The Botanical Review

, Volume 52, Issue 2, pp 157–194 | Cite as

Sex allocation in functionally hermaphroditic plants: A review and critique

  • Doris Armstrong Goldman
  • Mary F. Willson
Article

Abstract

A number of theoretical and methodological problems plague studies of sex allocation in hermaphroditic plants. Most models assume that consumable resources limit reproduction, yet one or both sexes may be mate-limited. Most models also assume that resource limitation causes trade-offs between the allocations to male and female functions, but the sexes may be limited by different critical resources, or their resource needs may not overlap in time. Problems arise in deciding which plant parts are reproductive, when to harvest them, how to apportion them to male and female roles, and what are the appropriate measures of their cost. When energy directly limits reproduction, or other needs can be translated into energetic costs, the great variation in composition of reproductive parts makes construction costs or respiration a more potentially accurate measure of investment than energy content or especially biomass.

Some simple predictions from theoretical models include a 1:1 allocation ratio to male and female function in outcrossing hermaphrodites, a female-biassed ratio in proportion to the level of selfing, and lower average allocations to male function in animal-pollinated than in windpollinated plants. These predictions have not received much support from existing studies, thus emphasizing the need for better measures of allocation as well as better accounting of the many other possible factors that may determine individual (and population) allocation ratios.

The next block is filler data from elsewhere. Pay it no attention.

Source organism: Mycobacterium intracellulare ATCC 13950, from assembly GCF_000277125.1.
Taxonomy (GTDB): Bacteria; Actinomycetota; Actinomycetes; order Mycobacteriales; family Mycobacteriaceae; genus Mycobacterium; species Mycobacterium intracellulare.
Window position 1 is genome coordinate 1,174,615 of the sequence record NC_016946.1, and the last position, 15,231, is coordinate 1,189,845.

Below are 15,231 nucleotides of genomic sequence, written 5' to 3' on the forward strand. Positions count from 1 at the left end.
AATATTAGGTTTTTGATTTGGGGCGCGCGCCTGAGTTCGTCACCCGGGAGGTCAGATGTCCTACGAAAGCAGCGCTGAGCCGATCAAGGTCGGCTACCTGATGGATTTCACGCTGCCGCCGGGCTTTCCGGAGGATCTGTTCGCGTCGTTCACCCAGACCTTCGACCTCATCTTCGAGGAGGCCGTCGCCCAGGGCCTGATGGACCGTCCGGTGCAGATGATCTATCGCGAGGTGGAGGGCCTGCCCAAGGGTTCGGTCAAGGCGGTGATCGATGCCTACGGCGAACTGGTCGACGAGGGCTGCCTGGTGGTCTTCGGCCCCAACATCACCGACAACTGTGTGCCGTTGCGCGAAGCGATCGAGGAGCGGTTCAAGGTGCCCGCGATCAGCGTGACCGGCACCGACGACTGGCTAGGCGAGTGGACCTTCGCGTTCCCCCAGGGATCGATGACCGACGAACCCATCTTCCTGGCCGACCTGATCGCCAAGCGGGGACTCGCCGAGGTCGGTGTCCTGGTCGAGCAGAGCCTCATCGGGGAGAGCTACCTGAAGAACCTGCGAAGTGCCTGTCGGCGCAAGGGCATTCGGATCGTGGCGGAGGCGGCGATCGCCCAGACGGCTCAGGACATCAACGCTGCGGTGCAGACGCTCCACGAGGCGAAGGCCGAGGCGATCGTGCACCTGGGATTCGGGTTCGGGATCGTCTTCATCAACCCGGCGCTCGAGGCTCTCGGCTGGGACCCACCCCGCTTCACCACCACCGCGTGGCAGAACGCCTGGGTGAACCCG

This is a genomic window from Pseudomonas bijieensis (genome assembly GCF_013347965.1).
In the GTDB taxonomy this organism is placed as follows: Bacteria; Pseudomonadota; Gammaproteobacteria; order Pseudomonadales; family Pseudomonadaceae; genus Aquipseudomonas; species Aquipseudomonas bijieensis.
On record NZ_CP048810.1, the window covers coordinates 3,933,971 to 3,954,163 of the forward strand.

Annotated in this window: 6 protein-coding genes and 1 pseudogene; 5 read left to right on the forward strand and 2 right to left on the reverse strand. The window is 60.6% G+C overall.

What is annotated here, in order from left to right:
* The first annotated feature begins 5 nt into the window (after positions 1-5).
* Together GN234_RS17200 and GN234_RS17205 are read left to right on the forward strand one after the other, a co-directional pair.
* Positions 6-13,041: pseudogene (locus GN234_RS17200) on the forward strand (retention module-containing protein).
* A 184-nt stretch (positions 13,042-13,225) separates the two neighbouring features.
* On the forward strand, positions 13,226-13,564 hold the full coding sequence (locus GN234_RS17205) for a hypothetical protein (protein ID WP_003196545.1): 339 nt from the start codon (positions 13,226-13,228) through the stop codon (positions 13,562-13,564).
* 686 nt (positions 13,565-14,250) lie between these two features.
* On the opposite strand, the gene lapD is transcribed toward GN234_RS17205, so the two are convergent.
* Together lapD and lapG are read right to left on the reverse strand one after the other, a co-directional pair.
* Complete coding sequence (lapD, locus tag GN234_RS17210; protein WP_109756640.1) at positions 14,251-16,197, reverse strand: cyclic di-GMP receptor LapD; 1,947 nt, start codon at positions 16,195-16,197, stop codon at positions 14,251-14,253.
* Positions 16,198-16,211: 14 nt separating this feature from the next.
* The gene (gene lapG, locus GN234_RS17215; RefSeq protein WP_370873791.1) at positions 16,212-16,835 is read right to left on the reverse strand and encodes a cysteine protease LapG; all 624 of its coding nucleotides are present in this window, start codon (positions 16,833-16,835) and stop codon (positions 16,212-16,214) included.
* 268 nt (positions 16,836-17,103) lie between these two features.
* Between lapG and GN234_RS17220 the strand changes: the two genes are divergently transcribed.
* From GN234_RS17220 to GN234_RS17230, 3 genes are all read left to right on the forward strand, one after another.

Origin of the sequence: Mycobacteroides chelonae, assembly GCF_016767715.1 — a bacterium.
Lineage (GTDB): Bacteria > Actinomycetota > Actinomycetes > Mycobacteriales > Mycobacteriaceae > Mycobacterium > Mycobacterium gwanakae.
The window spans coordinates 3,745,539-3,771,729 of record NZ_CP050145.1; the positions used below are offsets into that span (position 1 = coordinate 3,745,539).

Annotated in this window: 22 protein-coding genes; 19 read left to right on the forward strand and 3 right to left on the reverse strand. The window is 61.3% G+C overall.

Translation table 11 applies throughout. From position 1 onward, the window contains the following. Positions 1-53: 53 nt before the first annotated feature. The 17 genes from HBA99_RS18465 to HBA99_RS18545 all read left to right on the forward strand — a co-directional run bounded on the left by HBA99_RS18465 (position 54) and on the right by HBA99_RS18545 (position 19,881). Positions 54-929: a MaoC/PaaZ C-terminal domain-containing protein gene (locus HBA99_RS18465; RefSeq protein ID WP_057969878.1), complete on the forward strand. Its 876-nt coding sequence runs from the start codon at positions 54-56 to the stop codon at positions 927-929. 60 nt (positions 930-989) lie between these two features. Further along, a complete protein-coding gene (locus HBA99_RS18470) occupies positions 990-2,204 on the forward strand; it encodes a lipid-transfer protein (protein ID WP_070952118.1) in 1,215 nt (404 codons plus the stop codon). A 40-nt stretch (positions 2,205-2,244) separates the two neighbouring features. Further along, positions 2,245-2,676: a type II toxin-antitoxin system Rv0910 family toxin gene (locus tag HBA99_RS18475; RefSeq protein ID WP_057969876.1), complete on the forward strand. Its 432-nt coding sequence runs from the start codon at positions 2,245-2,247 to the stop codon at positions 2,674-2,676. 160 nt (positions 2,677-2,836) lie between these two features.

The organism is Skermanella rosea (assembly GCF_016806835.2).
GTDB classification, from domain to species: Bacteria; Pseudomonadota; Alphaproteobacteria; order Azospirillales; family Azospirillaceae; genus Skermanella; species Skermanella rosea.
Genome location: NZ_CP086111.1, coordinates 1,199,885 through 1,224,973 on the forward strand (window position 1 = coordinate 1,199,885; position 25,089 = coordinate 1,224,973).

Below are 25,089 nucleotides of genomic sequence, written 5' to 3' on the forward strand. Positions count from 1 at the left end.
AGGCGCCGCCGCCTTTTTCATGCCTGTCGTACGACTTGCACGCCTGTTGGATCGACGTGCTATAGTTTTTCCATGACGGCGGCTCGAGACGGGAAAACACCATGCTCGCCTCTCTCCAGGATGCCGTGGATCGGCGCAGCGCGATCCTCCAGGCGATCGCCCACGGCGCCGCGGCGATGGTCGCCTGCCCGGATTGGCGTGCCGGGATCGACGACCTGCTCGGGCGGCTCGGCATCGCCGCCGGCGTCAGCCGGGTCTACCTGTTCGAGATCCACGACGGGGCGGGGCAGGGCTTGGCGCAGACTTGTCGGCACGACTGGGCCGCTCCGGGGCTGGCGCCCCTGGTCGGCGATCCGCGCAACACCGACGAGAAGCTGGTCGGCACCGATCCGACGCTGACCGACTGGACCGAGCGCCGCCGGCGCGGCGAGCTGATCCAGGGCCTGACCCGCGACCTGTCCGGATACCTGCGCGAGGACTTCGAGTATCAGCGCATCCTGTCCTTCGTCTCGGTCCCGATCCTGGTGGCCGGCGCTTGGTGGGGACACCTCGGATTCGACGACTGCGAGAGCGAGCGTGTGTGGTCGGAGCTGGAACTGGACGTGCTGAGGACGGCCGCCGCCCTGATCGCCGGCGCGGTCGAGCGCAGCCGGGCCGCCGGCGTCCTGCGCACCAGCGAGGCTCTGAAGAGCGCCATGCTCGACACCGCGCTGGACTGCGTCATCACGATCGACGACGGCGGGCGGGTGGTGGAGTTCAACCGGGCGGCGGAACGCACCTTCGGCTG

Key words

biomass construction costs cosexual energy content gender allocation hermaphroditism or hermaphroditic plants reproductive cost or cost of reproduction reproductive effort resource allocation respiration sex allocation sex ratio 

Key phrases

testing sex allocation models: problems with assumptions and data measuring sex allocation in hermaphroditic plants critique of biomass energy content estimates of construction and maintenance costs or measurement of photosynthesis and respiration as measures of male/female resource allocation 

Abstrait

Un bon nombre de problèmes de théorie et de méthodologie tourmentent les études d’allocation de sexe dans les plantes hermaphrodites. La plupart des modèles assument que les resources consommables limitent la reproduction, mais un des deux ou les deux sexes peuvent être limités par l’availabilité de l’autre sexe. La plupart des modèles assument aussi que la limite de resource peut causer des échanges entre les allocations fonctions mâle et femelle, mais les sexes peuvent être limités par différentes resources critiques ou leurs besoins de resource ne se chevauc heront pas à temps. Les problèmes surgissent lorsqu’il faut décider quelles parties de plantes sont reproductives, quand il faut les récolter, comment les diviser proportionnellement en rôles de male et de femelle et quels sont les mesures appropriées de leur coût. Quand l’énergie limite directement la reproduction ou que l’on peut traduire en coût énergetique d’autres besoins, la grande variété dans la composition des parties reproductives rend le coût de construction ou respiration une mesure plus facilement adéquate d’investement que le contenu d’énergie ou spécialement de biomasse.